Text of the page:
Does religion inform your worldview?
Author, peace-keeper, refugee worker, human rights activist and now political candidate for the Indian Parliament, Shashi Tharoor straddles several worlds of experience.
Chairman of Dubai-based Afras Ventures and former Under-Secretary-General of the United Nations, Dr. Shashi Tharoor was the official candidate of India for the succession to UN Secretary-General Kofi Annan in 2006, and came a close second out of seven contenders in the race. His career began in 1978, when he joined the staff of the United Nations High Commissioner for Refugees (UNHCR) in Geneva, and included key responsibilities in peace-keeping after the Cold War and as a senior adviser to the Secretary-General, as well as the United Nations Under-Secretary-General for Communications and Public Information.
Dr. Tharoor is also the award-winning author of nine books, as well as hundreds of articles, op-eds and book reviews in a wide range of publications, including the New York Times, the Washington Post, the Los Angeles Times, the International Herald Tribune, Time, Newsweek and The Times of India. He has served for two years as a Contributing Editor and occasional columnist for Newsweek International. Since April 2001 he has authored a fortnightly column in The Hindu and since January 2007 in The Times of India.
Born in London in 1956, Dr. Tharoor was educated in India and the United States, completing a Ph. D. in 1978 at the Fletcher School of Law and Diplomacy at Tufts University, where he received the Robert B. Stewart Prize for Best Student. At Fletcher, Shashi Tharoor helped found and was the first Editor of the Fletcher Forum of International Affairs, a journal now in its 31st year. A compelling and effective speaker, he is fluent in English and French.
In January 1998, Dr. Tharoor was named a "Global Leader of Tomorrow" by the World Economic Forum in Davos, Switzerland. He is the recipient of several awards, including a Commonwealth Writers’ Prize, and was named to India’s highest honour for Overseas Indians, the Pravasi Bharatiya Samman, in 2004. He serves on the Board of Overseers of the Fletcher School of Law and Diplomacy, the board of trustees of the Aspen Institute India, and the Advisory Boards of the World Policy Journal, the Virtue Foundation and the human rights organization Breakthrough. He is also a Fellow of the New York Institute of the Humanities.
Shashi Tharoor: I am a Hindu. I am a believing Hindu, and I . . . I have to say that that has been a fairly significant impact . . . has had a fairly significant impact in my approach to the world, because Hinduism is uniquely the only major religion in the world that doesn’t claim to be the only true religion. Hinduism says that all ways of reaching out to God are equally valid. And Hinduism and Hindus readily venerate the saints and the sacred objects of other faiths. So it’s a . . . it’s a . . . it’s an agreeable thing to belong to a faith which doesn’t say in any of its teachings that this is the only way to salvation. And it means that I can meet my fellow human beings of other faiths without being unduly burdened by the conviction that they are embarked upon a wrong path – that . . . that I’m sort of doing the right thing seeking salvation and they have missed the boat, as unfortunately true believing Christians and . . . and . . . and Muslims and others would be obliged to believe because their teachings do indeed specify that they are the . . . the right way to redemption and salvation. So that’s, to me, the right faith for an age of doubt and uncertainty. For an age of co-existence and tolerance, it’s . . . it’s great to be brought up in a faith which has no single sacred book, no single Pope, no single Sunday, no compulsory obligations, rituals, rights of worship; that leaves to the individual the possibility of finding his own truth. In that sense, Hinduism has rightly been considered a very selfish religion because it ultimately deals with the well-being and the personal quest for truth and peace of the individual worshipper. And the collectivity is much less important in Hinduism than in Islam, or even in Christianity with its Sunday church services and so on. And so I find it a . . . a religion that’s very congenial to me as somebody who doesn’t particularly enjoy going to temples; who sees through the trappings of organized religion and the privileges of the priestly class and so on. I would be very troubled to belong to a . . . an excessively well-organized religion. To belong to Hinduism is to accept the notion that there is a divinity beyond all of us as human beings, but that divinity is essentially unknowable by us as human beings. And that all spirituality and faith is about stretching out your hands to that which you cannot touch. And . . . and knowing that is humbling in many ways; but it also gives you a fairly sensible perspective when others proceed with dogmatic ________ from the verities of their faith to . . . to . . . to try and tell the rest of the world how to live. My Hinduism gives me the . . . both the strength and the skepticism to deal with those people.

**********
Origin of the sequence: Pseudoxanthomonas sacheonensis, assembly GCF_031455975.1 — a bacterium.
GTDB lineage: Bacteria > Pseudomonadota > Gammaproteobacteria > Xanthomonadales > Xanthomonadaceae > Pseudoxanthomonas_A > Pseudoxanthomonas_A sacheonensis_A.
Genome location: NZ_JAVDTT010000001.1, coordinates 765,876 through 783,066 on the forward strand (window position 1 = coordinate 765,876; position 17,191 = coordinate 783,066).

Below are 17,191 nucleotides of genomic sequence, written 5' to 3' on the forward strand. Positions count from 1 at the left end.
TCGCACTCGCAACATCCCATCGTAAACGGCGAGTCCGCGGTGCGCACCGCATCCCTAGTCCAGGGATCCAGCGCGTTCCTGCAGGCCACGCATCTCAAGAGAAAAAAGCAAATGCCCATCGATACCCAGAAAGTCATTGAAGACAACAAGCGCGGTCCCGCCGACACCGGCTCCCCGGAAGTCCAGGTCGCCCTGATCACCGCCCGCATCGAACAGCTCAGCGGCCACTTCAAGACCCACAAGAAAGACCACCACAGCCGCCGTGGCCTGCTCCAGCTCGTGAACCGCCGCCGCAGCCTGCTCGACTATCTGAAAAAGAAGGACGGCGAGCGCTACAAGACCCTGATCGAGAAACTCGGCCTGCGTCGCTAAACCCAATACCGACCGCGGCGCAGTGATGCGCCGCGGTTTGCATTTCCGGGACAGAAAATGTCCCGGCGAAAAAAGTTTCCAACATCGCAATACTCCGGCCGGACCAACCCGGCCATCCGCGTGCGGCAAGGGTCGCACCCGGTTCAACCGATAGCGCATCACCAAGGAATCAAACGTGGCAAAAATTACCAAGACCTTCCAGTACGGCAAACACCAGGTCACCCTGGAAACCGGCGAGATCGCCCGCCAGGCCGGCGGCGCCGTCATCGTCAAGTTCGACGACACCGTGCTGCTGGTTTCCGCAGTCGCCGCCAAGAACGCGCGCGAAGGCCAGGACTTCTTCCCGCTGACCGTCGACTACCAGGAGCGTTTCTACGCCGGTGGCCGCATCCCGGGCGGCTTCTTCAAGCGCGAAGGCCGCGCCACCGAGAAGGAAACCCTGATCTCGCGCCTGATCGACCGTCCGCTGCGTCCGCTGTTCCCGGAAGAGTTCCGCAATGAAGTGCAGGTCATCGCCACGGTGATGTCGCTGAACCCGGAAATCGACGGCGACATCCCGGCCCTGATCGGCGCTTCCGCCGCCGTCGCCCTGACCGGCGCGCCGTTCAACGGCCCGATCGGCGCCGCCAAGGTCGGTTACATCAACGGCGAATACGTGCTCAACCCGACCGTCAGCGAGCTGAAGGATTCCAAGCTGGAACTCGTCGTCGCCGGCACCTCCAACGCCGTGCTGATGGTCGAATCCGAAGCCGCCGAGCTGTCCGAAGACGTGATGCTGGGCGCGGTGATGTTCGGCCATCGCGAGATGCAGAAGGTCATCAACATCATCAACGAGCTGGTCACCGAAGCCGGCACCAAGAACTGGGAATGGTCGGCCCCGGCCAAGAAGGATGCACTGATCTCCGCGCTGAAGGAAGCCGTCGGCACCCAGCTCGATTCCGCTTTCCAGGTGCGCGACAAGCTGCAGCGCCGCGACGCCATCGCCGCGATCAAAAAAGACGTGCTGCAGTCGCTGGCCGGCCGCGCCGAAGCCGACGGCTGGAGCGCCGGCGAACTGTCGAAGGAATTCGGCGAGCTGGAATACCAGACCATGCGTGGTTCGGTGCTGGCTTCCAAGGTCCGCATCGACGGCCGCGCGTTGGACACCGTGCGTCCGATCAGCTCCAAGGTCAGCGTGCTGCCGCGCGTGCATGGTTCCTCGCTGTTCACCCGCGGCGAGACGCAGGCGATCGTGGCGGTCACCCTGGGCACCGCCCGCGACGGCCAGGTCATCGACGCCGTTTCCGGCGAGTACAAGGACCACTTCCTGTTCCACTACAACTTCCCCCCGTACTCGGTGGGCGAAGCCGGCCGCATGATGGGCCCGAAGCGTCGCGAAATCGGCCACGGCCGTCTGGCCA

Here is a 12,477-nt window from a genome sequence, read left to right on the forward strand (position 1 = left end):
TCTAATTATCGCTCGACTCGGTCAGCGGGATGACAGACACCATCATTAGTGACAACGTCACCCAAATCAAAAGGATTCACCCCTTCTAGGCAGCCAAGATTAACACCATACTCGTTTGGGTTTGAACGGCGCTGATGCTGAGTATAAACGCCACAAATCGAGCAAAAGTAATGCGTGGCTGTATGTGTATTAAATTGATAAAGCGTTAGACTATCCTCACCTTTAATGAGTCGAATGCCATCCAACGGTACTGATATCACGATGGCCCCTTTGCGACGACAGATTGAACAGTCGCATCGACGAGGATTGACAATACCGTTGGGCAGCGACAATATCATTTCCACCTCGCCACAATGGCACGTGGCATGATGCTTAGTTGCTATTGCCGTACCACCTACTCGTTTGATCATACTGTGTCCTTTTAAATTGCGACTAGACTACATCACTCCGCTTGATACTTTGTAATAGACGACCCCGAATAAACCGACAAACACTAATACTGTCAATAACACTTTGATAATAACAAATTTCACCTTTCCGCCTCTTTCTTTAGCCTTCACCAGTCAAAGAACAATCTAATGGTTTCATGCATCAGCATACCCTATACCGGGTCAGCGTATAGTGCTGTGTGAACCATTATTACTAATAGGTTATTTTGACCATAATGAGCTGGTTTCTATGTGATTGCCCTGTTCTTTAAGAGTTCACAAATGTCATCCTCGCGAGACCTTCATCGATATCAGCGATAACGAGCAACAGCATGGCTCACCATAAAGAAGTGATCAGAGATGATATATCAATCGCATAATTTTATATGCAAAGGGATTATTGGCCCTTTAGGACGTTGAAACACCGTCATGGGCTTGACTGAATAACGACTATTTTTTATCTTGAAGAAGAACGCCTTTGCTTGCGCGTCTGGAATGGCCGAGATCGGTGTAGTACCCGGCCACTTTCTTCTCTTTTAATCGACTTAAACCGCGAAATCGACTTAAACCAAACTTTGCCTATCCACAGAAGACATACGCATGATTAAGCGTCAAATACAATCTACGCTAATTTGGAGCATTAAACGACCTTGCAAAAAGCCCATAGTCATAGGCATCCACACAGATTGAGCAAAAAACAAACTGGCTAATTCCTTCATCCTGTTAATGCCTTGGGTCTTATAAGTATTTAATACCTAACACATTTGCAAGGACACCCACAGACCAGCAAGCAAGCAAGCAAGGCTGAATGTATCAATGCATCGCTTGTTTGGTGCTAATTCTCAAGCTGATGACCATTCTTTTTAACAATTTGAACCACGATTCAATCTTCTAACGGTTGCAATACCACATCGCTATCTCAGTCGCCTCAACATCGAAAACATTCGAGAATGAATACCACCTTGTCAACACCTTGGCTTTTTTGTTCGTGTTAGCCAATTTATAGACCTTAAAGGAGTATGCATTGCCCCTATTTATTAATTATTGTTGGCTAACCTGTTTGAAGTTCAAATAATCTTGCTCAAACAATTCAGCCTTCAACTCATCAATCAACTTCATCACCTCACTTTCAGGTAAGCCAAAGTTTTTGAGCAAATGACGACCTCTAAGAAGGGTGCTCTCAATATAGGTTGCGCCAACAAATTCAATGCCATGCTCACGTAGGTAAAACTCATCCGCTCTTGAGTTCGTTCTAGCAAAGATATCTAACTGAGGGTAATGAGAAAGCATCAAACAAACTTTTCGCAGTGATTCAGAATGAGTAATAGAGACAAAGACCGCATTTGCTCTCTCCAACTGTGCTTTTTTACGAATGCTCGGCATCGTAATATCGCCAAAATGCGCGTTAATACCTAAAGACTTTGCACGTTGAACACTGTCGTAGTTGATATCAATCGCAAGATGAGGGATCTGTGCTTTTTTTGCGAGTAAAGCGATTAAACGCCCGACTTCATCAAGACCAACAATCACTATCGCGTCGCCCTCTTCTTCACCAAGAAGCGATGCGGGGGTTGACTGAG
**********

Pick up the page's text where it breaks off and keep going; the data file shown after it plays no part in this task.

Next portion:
Recorded on: 9/18/07
Hinduism teaches that all ways of reaching out to God are equally valid, Tharoor says.
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